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Stinging insects such as yellowjackets, wasps and hornets send more than 500,000 people to the emergency room each year. And, if that's not bad enough, they become extra feisty in late summer and early fall when their colonies forage for food to sustain their queens during the winter months.

While the thought of encountering a bee hive on the porch or a hornets nest under the patio is enough to make anyone want to stay indoors over the next few weeks, don't fret. There are a handful of ways to ensure these pesky stingers won't ruin your fun in the sun.

Seal cracks and crevices
One effective way to prevent an infestation of these insects and most other pests is to eliminate access and harborage sites around of the home. Stinging insects often build their nests inside attics and chimneys, behind porch lights and under decks or eaves. Homeowners should seal all visible cracks and crevices to keep these pests from moving indoors, and regularly inspect around the yard and along the perimeter of the house for nests.

Keep food covered
Have you ever been to an outdoor gathering where bees are swarming around the table of hamburgers, chips and fruit? Stinging insects are attracted to exposed food and open garbage cans. To avoid an unwanted encounter with a yellowjacket or bee during a picnic or cookout, cover all food when outside and be sure to keep tight fitting lids on trash bins.

Avoid excessive use of fragrances
Yellowjackets and other stinging insects are attracted to sweet-smelling fragrances. If spending long periods of time outdoors, avoid excessive use of perfume or cologne. When possible, also choose unscented shampoos, soaps, lotions and sunscreen.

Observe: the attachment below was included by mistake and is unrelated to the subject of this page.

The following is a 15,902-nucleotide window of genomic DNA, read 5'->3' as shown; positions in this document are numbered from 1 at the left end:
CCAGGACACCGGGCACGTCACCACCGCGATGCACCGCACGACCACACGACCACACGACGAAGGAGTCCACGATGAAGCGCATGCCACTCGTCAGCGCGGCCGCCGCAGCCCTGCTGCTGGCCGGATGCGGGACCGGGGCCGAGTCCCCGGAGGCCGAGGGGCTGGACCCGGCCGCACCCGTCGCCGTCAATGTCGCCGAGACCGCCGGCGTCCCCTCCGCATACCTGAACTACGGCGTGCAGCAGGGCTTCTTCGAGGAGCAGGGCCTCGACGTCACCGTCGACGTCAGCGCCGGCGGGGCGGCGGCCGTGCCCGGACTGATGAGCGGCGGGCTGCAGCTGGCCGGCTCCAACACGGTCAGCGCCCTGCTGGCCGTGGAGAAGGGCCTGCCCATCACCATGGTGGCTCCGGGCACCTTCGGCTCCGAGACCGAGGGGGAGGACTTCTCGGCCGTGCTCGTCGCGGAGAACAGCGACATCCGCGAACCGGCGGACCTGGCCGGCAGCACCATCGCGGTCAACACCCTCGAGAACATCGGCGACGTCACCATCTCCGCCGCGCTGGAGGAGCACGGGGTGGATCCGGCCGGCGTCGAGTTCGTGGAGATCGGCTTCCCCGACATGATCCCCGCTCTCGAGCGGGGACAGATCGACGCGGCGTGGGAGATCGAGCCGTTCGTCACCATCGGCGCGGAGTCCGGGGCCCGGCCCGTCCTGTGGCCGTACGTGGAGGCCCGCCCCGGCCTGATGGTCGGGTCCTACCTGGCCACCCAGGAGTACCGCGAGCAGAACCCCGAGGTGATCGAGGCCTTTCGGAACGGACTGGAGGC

Adjust your wardrobe
Avoid wearing dark colors and floral prints, since these patterns are known to attract stinging insects. It's also important to wear closed-toe shoes, especially in grassy areas as bumblebees and some hornets often nest there.

Remain calm, cool and collected
If a stinging insect is flying nearby, many people's first reaction is to either swat the insect away or flail their arms in panic. However, these movements may actually provoke an attack. Do not swat the pest, but rather remain calm, slowly walk from the area and it should fly away with causing any harm. If you do get stung, carefully remove the stinger and seek medical attention, as reactions can be severe in some cases.

Contact a pest professional
If a nest is found on the property, keep yourself and other members of the family away and do not attempt to remove it on your own. Depending on the species, a nest could contain hundreds (if not thousands) of stinging insects, which could swarm and sting en masse if they are disturbed or feel threatened. Instead, contact a licensed pest professional who will be able to identify the species and aid in stinging insect control by either destroying the colony or removing it to a safe location.

Stinging insects can be hard to avoid as they often show up to picnics, cookouts and pool parties. The best way to prevent an unwanted encounter is to exercise caution when outdoors.